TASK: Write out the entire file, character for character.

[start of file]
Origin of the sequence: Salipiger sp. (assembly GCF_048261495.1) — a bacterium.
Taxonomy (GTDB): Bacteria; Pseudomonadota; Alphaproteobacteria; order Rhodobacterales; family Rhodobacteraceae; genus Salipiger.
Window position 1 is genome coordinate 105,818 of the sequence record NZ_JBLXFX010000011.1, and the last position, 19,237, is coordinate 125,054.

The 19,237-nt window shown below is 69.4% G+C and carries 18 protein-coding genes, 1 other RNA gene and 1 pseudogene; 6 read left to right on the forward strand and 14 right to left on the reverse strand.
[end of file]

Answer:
Origin of the sequence: Salipiger sp. (assembly GCF_048261495.1) — a bacterium.
Taxonomy (GTDB): Bacteria; Pseudomonadota; Alphaproteobacteria; order Rhodobacterales; family Rhodobacteraceae; genus Salipiger.
Window position 1 is genome coordinate 105,818 of the sequence record NZ_JBLXFX010000011.1, and the last position, 19,237, is coordinate 125,054.

The 19,237-nt window shown below is 69.4% G+C and carries 18 protein-coding genes, 1 other RNA gene and 1 pseudogene; 6 read left to right on the forward strand and 14 right to left on the reverse strand.